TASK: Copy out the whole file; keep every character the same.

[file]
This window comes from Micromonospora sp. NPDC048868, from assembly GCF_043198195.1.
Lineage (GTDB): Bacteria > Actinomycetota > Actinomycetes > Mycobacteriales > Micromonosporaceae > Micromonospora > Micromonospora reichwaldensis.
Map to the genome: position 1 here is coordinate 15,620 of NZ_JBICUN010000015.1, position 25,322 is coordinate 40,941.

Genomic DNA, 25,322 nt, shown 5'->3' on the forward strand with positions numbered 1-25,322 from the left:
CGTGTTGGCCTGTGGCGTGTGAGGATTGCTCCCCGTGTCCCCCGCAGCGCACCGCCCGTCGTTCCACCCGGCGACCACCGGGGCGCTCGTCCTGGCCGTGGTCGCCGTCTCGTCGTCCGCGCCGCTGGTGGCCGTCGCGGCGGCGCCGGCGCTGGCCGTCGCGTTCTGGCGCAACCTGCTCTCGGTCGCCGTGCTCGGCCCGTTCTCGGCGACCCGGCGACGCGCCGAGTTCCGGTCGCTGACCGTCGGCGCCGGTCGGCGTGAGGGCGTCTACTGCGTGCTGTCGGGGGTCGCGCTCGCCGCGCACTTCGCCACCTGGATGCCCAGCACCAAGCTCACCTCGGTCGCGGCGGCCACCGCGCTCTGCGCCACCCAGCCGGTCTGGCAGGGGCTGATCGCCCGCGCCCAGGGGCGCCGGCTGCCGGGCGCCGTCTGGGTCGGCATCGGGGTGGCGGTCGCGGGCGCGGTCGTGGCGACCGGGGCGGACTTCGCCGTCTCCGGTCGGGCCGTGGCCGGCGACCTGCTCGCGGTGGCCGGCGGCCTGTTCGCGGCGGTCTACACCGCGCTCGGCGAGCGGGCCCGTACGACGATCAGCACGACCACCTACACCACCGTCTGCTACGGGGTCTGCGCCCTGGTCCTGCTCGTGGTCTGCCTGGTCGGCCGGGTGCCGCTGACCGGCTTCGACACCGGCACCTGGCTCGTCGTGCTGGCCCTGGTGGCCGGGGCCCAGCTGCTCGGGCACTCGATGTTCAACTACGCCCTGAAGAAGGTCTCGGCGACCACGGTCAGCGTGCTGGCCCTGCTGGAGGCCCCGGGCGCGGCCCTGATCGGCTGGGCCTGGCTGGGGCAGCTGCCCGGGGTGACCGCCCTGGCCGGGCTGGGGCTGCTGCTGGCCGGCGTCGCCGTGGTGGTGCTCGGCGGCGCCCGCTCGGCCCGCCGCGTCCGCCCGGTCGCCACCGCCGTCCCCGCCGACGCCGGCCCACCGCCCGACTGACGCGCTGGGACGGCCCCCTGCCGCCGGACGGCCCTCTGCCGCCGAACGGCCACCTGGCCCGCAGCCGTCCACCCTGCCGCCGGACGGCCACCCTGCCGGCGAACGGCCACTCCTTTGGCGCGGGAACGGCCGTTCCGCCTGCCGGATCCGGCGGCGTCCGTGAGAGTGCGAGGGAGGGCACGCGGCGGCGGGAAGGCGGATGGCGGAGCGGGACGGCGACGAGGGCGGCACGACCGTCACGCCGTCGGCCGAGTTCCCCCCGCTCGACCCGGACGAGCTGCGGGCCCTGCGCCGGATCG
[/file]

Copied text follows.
This window comes from Micromonospora sp. NPDC048868, from assembly GCF_043198195.1.
Lineage (GTDB): Bacteria > Actinomycetota > Actinomycetes > Mycobacteriales > Micromonosporaceae > Micromonospora > Micromonospora reichwaldensis.
Map to the genome: position 1 here is coordinate 15,620 of NZ_JBICUN010000015.1, position 25,322 is coordinate 40,941.

Genomic DNA, 25,322 nt, shown 5'->3' on the forward strand with positions numbered 1-25,322 from the left:
CGTGTTGGCCTGTGGCGTGTGAGGATTGCTCCCCGTGTCCCCCGCAGCGCACCGCCCGTCGTTCCACCCGGCGACCACCGGGGCGCTCGTCCTGGCCGTGGTCGCCGTCTCGTCGTCCGCGCCGCTGGTGGCCGTCGCGGCGGCGCCGGCGCTGGCCGTCGCGTTCTGGCGCAACCTGCTCTCGGTCGCCGTGCTCGGCCCGTTCTCGGCGACCCGGCGACGCGCCGAGTTCCGGTCGCTGACCGTCGGCGCCGGTCGGCGTGAGGGCGTCTACTGCGTGCTGTCGGGGGTCGCGCTCGCCGCGCACTTCGCCACCTGGATGCCCAGCACCAAGCTCACCTCGGTCGCGGCGGCCACCGCGCTCTGCGCCACCCAGCCGGTCTGGCAGGGGCTGATCGCCCGCGCCCAGGGGCGCCGGCTGCCGGGCGCCGTCTGGGTCGGCATCGGGGTGGCGGTCGCGGGCGCGGTCGTGGCGACCGGGGCGGACTTCGCCGTCTCCGGTCGGGCCGTGGCCGGCGACCTGCTCGCGGTGGCCGGCGGCCTGTTCGCGGCGGTCTACACCGCGCTCGGCGAGCGGGCCCGTACGACGATCAGCACGACCACCTACACCACCGTCTGCTACGGGGTCTGCGCCCTGGTCCTGCTCGTGGTCTGCCTGGTCGGCCGGGTGCCGCTGACCGGCTTCGACACCGGCACCTGGCTCGTCGTGCTGGCCCTGGTGGCCGGGGCCCAGCTGCTCGGGCACTCGATGTTCAACTACGCCCTGAAGAAGGTCTCGGCGACCACGGTCAGCGTGCTGGCCCTGCTGGAGGCCCCGGGCGCGGCCCTGATCGGCTGGGCCTGGCTGGGGCAGCTGCCCGGGGTGACCGCCCTGGCCGGGCTGGGGCTGCTGCTGGCCGGCGTCGCCGTGGTGGTGCTCGGCGGCGCCCGCTCGGCCCGCCGCGTCCGCCCGGTCGCCACCGCCGTCCCCGCCGACGCCGGCCCACCGCCCGACTGACGCGCTGGGACGGCCCCCTGCCGCCGGACGGCCCTCTGCCGCCGAACGGCCACCTGGCCCGCAGCCGTCCACCCTGCCGCCGGACGGCCACCCTGCCGGCGAACGGCCACTCCTTTGGCGCGGGAACGGCCGTTCCGCCTGCCGGATCCGGCGGCGTCCGTGAGAGTGCGAGGGAGGGCACGCGGCGGCGGGAAGGCGGATGGCGGAGCGGGACGGCGACGAGGGCGGCACGACCGTCACGCCGTCGGCCGAGTTCCCCCCGCTCGACCCGGACGAGCTGCGGGCCCTGCGCCGGATCG